In the depth of shadows: domestic work, gender and immigration
AbstractThe bibliography on gender roles, welfare state policies and labour market developments helps us understand the continued existence of domestic services in the contemporary economy. However, little is known about the composition or dynamic of this branch of activities. The present article looks at a set of relevant studies and examines data from Statistics Portugal and the Social Security Service, mapping the evolution of paid domestic labour in the first decade of the 21st century in Portugal. The data suggest a considerable increase in both the intensity and the informal nature of the work. The author argues that the convenient alliance between a lack of social protection on the one hand and flexibility on the other is reversing the process of growing formalisation that characterised domestic service at the beginning of the decade, casting it back into an underground status.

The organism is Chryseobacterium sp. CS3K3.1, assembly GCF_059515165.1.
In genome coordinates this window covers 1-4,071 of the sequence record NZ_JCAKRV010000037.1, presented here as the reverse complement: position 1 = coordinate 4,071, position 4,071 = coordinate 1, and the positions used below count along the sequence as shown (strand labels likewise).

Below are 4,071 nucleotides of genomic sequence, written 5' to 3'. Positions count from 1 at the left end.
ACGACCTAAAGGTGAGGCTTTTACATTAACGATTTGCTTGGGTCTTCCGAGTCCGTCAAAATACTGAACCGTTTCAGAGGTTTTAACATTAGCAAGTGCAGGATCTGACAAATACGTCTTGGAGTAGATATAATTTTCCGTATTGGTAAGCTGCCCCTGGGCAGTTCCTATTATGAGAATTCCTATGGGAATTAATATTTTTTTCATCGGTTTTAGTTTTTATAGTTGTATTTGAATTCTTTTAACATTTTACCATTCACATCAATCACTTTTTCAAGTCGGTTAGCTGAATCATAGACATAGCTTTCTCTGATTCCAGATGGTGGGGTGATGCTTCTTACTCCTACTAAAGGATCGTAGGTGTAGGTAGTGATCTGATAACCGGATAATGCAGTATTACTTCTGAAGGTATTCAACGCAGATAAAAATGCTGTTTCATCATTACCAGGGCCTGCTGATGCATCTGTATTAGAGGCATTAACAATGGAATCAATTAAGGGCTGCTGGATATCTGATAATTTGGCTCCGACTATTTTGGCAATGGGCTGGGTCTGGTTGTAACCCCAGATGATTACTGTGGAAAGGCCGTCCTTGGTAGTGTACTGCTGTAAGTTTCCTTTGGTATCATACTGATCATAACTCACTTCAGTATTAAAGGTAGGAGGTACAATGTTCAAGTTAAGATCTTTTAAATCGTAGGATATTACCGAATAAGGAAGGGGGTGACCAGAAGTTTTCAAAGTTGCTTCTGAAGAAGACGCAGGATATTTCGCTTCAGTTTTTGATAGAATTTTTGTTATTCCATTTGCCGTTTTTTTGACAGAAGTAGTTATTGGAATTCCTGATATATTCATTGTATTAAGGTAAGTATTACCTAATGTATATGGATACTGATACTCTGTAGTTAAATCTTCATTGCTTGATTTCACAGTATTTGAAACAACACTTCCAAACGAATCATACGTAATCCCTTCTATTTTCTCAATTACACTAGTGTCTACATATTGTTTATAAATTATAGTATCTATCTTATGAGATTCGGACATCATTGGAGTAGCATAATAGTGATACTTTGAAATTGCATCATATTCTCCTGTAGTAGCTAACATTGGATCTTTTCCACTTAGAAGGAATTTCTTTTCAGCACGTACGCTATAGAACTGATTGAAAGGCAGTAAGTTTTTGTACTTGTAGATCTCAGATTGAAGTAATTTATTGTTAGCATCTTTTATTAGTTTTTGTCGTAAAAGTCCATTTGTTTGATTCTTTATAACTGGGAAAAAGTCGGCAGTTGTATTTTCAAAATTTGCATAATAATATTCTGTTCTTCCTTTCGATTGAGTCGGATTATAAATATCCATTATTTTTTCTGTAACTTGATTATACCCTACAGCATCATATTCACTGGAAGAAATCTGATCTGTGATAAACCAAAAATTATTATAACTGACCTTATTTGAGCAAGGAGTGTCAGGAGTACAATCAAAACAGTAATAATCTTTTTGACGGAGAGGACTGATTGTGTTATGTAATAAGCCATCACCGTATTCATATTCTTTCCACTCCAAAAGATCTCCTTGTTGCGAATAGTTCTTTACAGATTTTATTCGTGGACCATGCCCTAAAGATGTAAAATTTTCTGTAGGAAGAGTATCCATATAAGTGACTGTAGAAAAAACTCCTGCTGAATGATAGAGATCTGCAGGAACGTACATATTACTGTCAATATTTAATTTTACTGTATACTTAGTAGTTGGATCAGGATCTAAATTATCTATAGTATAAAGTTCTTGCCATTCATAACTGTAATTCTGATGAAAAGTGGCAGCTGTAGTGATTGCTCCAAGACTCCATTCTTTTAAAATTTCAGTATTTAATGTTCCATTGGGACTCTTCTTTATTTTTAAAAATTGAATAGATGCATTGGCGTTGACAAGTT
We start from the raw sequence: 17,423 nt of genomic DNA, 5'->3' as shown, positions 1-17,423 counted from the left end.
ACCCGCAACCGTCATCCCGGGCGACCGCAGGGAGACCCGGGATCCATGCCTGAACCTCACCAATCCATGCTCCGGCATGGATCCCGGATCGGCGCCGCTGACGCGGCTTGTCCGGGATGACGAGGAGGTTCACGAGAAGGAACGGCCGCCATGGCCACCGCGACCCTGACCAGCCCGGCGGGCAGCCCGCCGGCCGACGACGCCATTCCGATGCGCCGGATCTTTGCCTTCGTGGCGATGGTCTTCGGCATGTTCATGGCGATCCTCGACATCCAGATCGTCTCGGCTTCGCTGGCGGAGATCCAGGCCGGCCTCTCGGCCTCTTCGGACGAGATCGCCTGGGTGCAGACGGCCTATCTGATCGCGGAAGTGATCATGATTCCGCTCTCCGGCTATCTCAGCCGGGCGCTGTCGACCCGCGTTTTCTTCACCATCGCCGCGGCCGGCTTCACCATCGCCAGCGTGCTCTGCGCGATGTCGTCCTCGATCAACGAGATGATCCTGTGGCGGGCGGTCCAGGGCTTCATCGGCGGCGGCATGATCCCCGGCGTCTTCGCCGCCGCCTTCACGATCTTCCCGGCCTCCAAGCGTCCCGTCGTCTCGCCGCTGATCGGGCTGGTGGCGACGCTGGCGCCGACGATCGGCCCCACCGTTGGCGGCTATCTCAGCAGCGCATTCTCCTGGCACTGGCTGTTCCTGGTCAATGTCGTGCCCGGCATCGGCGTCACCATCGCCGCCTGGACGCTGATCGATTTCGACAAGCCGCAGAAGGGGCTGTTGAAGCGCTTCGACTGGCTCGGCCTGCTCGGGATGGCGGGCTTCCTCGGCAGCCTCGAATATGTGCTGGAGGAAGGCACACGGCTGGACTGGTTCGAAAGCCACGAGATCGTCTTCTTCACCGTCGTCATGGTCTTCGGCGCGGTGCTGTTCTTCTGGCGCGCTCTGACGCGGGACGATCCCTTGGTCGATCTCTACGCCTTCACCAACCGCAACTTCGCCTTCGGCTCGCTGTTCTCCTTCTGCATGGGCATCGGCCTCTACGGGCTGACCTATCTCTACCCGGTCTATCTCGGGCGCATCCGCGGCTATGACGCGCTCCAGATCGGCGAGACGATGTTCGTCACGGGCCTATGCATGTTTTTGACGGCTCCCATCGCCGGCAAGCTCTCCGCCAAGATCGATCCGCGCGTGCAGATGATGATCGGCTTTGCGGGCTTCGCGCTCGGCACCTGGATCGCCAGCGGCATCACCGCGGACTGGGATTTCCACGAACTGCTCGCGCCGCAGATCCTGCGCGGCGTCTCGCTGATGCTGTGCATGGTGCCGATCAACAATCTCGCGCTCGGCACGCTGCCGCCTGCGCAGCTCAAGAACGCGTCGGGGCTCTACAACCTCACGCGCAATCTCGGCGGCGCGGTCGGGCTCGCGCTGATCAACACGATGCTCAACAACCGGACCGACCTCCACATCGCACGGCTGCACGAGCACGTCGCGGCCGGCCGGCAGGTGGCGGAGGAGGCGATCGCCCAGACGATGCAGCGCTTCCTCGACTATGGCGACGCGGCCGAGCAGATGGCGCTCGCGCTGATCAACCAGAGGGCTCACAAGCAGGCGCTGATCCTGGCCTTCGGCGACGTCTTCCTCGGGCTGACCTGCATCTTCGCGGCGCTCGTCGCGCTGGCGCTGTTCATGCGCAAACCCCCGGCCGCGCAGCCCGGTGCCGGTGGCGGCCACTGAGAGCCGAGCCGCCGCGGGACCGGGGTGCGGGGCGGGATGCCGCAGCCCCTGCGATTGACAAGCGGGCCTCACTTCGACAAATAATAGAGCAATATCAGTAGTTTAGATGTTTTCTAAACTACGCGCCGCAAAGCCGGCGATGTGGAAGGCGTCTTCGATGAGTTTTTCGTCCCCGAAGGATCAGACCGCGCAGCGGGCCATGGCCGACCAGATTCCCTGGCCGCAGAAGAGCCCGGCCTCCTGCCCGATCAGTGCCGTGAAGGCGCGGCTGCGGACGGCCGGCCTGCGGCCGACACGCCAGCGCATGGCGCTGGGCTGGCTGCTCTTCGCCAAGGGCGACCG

Authors who publish in this Journal must agree the following terms and conditions:
- Authors retain copyright and grant the Journal the right to first publication, while simultaneously agreeing to a Creative Commons Attribution License, which allows others to share their work on condition that they cite the original author(s) and recognise that the latter’s work was first published in this Journal.
- Authors are authorised to enter into additional contracts separately, for non-exclusive distribution of the version of the work that is published in this Journal (e.g. publication in an institutional repository or as a book chapter), subject to recognition of initial publication in this Journal.